Woods left school at age 10 and began working in a machine shop. He continued his education in his free time, studying electricity which fascinated him. He eventually received training in electrical and mechanical engineering and invented 15 appliances for electric railways including a power pick-up device in 1901, which is the basis of the so-called "third rail" currently used by electric-powered transit systems. He also developed a steam boiler furnace and an automatic air brake. Woods's most important invention was the multiplex telegraph, also known as the "induction telegraph," or block system. The device allowed men to communicate on moving trains by voice over telegraph wires, facilitating important communications which dramatically increased train safety. He held over 40 patents for electrical innovations and was recognized in his lifetime for his achievements, earning the nick-name "the Black Edison." In 1887, the Cincinnati Catholic Tribune went to so far as to call Woods the “greatest electrician in the world.” Learn more about Woods contribution to induction telegraphy.

Garret Morgan4. Garrett Morgan (1877-1963) 

With only an elementary school education, Garrett Morgan, began his career as a sewing-machine mechanic. He furthered his education by hiring private tutors at night. While many people know him as the inventor of the three-way traffic signal, his first success came with the development of a hair-straightening product which sold well among African Americans. He also had a successful sewing machine business and dress shop that gave him the financial security to pursue other projects. He developed a “safety hood” that protected the wearer against toxic smoke and gas. Due to racial prejudice, he had a hard time selling his device until he hired an actor to play the “inventor” while he pretended to be the “assistant”. Sales to fire departments took off. The design would later be adapted to make gas masks during WW1. He was an early automobile enthusiast and saw the need for improved traffic control when the car became popular in the 1920s. He developed a three-position traffic signal. Though Morgan’s was not the first traffic signal, his included an important innovation: By adding a third position which meant "slow down" to “Stop” and “Go,” it regulated crossing vehicles more safely than earlier signals had.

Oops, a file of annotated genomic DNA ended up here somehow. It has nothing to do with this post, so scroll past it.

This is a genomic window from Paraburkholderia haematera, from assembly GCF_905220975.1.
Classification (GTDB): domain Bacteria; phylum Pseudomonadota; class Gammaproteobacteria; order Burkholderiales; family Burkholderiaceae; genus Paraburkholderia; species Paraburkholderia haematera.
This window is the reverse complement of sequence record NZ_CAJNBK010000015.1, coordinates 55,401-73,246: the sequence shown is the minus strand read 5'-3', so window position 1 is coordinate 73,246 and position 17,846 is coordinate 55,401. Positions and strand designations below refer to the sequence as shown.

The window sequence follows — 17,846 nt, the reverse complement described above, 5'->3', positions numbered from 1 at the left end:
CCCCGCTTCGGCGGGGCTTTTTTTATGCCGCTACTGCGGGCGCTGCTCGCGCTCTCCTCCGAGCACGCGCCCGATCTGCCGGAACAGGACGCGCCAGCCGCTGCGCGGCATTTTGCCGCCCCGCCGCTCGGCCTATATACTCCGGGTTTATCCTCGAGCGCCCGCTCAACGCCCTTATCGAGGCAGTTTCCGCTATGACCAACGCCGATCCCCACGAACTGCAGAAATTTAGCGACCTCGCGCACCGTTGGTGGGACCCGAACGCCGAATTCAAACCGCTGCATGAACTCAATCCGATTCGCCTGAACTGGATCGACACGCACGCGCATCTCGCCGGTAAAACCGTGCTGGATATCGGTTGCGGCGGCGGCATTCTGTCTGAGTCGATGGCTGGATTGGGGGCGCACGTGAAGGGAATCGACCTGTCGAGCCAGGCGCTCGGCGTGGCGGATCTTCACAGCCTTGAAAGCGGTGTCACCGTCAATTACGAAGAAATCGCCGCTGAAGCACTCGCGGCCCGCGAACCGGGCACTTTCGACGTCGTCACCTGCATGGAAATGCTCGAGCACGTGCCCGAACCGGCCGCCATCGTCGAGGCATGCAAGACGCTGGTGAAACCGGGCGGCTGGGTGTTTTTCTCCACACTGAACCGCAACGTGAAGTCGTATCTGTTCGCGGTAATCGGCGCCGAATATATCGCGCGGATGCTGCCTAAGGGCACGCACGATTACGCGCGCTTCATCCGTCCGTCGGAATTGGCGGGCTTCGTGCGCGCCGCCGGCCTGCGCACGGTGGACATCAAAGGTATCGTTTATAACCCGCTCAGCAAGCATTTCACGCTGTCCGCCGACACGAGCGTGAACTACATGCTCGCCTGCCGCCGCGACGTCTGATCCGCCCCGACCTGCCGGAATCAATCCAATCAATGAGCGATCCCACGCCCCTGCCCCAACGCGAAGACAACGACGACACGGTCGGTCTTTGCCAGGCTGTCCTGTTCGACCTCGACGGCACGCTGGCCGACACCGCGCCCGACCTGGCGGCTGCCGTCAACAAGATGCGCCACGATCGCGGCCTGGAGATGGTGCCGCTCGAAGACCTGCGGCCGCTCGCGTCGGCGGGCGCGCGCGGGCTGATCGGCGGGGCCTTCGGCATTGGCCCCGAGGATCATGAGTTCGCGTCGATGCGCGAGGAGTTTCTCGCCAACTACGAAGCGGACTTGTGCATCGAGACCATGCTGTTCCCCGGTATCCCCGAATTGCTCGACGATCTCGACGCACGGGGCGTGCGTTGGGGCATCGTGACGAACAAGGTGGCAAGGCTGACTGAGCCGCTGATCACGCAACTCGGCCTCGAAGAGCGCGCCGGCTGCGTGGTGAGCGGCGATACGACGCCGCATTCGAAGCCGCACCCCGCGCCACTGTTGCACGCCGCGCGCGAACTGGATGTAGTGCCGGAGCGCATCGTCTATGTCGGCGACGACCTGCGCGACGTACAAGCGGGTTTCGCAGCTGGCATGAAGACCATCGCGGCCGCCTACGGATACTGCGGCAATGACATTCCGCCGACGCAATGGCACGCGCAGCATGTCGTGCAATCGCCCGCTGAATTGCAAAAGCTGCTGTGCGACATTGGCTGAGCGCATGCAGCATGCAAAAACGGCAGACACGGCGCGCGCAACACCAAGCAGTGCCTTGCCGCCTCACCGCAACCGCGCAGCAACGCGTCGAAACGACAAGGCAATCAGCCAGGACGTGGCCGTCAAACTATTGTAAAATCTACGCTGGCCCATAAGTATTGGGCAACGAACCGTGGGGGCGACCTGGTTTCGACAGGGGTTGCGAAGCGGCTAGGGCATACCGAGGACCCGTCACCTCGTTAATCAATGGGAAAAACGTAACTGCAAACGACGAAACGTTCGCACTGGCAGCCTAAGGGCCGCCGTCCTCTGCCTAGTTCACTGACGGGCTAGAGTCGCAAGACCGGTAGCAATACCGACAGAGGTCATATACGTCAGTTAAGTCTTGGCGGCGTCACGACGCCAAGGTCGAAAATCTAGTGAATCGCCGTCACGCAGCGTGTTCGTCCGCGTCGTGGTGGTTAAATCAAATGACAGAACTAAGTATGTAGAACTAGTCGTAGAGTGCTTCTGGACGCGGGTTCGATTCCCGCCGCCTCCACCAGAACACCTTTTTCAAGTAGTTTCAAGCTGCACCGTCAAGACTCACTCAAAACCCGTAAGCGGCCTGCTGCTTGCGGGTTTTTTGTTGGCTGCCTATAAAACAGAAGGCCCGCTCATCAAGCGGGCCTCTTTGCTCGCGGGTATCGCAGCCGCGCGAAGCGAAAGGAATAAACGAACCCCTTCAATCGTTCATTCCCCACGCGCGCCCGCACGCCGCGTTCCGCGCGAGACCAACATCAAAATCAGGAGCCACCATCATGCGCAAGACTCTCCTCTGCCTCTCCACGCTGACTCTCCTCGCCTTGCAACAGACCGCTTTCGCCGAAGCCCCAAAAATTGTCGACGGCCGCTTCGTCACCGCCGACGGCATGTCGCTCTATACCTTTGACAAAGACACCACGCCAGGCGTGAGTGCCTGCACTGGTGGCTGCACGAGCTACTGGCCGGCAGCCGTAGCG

Otis Boykin5. Otis Boykin (1920-1982) 

As a boy Boykin took a special interest in working with resistors and began researching and inventing on his own. He graduated from Fisk College and went to work at the Majestic Radio and TV Corporation in Chicago. He sought and received a patent for a wire precision resistor on June 16, 1959. This resistor would later be used in radios and televisions. Two years later, he created a breakthrough device that could withstand extreme changes in temperature and pressure. The device, which was cheaper and more reliable than others on the market, was used by the United States military for guided missiles and by IBM for computers. His resistor was applied to everything from TVs to computers. Later, he developed his most famous invention, a control unit for the pacemaker. When he died he had 26 patents in his name.

James West6. James West (b. 1931)